Sam Ross

13 Sep. 2018
Better with no menu: Attaboy's way

When you look at the 2017 World’s 50 Best Bars list, especially its top ten, you’d think that you either need to be a luxury hotel bar, a very well funded stand alone business or a pro at playing the brand game. Attaboy (8th last year, 5th in 2016) tells a different story: “We don’t really fit in the list’s mould. We have zero PR budget and business stayed the same – we’re a small bar, 30 people when we’re at max, and were at max pretty much 7 night a week. I would lie, though, if I said we didn’t love being on that list”, co-owner Sam Ross told us.
Of course, the room that houses Attaboy has form: as most of our reader probably know, it’s where Sasha Petraske’s legendary Milk & Honey first opened, and Ross and partner Michael McIlroy were fixtures of that great bar team. “When Sasha had the opportunity to move Milk & Honey to a bigger venue, we’d been working that room for eight years. We had the idea of holding on to it and do something”, Sam says. Petraske was happy to let his ex-employees take over and turn it into their own bar. “It was an important room to us, to Sasha and to many people around the globe”.
Milk & Honey had opened its doors in 1999, but it was not until 2004 that Sam, originally from Melbourne, Australia, became aware of the bar. “I moved over to New York with a fairly good reputation. Melbourne was a forward-thinking cocktail market at the time, it was light-years ahead of the US bar scene, at least in terms of craft cocktails. It really was hard to find good cocktails in NYC back then”, Sam told us. After six months working here and there “trying to find a place I wanted to invest my time in”, a friend told him about Milk & Honey. “I had a drink and that was my moment: I need to work here.” He met Sasha a couple of days later and was swiftly hired. “I think he was attracted to the idea of a professional bartender, a figure that didn’t really exist in the US back then. Otherwise, I can’t explain why he hired me. I had a ridiculous haircut, I thought I knew it all and little did I know how little I knew…”
Milk & Honey (“the bar that’s been mimicked a thousand times”, in Sam’s words) was ground zero for the classics revival and the whole speakeasy thing. When Sam and McIlroy launched Attaboy they wanted something a bit more welcoming but respectful of the ethos that Petraske had instilled. One of the first decisions was not to work with menus – Milk & Honey never had. It’s a challenge, because you need to tailor your drinks for each customer but the size of the bar makes that approach possible: “The staff per customer ratio still allows us to give a personalized experience”.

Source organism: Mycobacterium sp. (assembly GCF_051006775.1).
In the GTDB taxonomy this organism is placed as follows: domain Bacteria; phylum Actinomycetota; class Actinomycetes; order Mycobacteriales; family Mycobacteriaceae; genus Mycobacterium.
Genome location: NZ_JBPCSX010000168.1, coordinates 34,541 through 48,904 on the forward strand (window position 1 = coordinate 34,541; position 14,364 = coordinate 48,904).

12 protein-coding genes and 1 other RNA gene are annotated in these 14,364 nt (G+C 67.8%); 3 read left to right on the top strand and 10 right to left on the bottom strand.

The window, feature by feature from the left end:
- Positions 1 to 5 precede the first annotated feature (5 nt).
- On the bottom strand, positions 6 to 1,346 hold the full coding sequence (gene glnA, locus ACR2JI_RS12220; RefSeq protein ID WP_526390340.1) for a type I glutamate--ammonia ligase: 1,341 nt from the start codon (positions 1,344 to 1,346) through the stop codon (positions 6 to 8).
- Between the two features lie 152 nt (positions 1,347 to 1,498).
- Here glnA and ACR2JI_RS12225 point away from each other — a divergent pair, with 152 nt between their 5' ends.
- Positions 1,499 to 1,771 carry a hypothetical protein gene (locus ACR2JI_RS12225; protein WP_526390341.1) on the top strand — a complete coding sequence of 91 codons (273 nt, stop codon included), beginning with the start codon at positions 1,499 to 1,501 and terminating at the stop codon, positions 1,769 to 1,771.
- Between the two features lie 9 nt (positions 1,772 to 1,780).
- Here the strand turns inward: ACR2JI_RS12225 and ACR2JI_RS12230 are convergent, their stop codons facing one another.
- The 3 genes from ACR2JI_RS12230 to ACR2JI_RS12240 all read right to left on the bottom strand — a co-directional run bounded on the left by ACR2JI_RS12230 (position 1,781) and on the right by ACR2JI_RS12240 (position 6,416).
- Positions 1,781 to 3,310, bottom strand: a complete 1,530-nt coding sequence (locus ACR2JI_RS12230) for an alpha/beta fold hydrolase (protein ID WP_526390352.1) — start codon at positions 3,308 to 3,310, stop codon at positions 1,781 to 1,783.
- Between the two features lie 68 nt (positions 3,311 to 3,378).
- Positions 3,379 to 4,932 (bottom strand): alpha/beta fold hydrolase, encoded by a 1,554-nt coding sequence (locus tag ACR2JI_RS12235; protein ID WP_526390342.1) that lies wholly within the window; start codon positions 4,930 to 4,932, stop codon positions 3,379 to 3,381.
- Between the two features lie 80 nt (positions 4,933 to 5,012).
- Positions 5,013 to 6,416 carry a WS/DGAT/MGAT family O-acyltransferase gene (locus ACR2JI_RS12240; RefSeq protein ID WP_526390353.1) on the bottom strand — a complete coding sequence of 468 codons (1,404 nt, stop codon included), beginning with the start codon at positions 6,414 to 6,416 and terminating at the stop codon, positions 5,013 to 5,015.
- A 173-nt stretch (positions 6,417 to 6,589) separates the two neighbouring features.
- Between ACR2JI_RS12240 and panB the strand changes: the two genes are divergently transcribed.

This also impacts the style of drinks, with more reliance on common products and little homemade infusions or tinctures. “We have a very non-fussy approach. When I come up with drinks, my idea is that any bar anywhere could pick them up. We’re all about simplicity and that’s something Sasha taught us early on. We’re using quality ingredients, let’s just let them speak for themselves”. And although Attaboy is famous for a classic style of drinks making, not working with a meny means not offering the classics. “I wouldn’t suggest to make a classic Daiquiri for a guest, much like I wouldn’t make a Negroni for someone who wants something boozy, with gin. It’s the benchmark, that’s what they’ve had. We take that idea and expand on it. They come here to get something unique”.
That unique experience can be had every day of the week at Attaboy, but over the last couple of years, Sam and Michael have had a hand in the opening of a couple more bars. “We opened Attaboy with three other guys: Dan Greenbaum, Brandon Bramhall and Andrew Rice. We never really wanted to break that team down. When Dan came up with the idea for Diamond Reef, we assisted. And Brandon wanted to move to Nashville and came up with the idea of Attaboy Nashville. We only do this because they are part of the DNA of Attaboy. That’s how a business succeeds. You can’t start random venues and only be there every three months. People would see right through us”. Don’t expect a Attaboy franchise anytime soon. But if you have a drink at one of the three bars within the Attaboy galaxy, at some point in the evening, ask your bartender if he would make you a Daiquiri. It was one of Petraske’s favourite drink and its simplicity still resonates with Sam and his team: “There’s no need to overcomplicate life and, with its three ingredients, the Daiquiri is great example of that”.

François Monti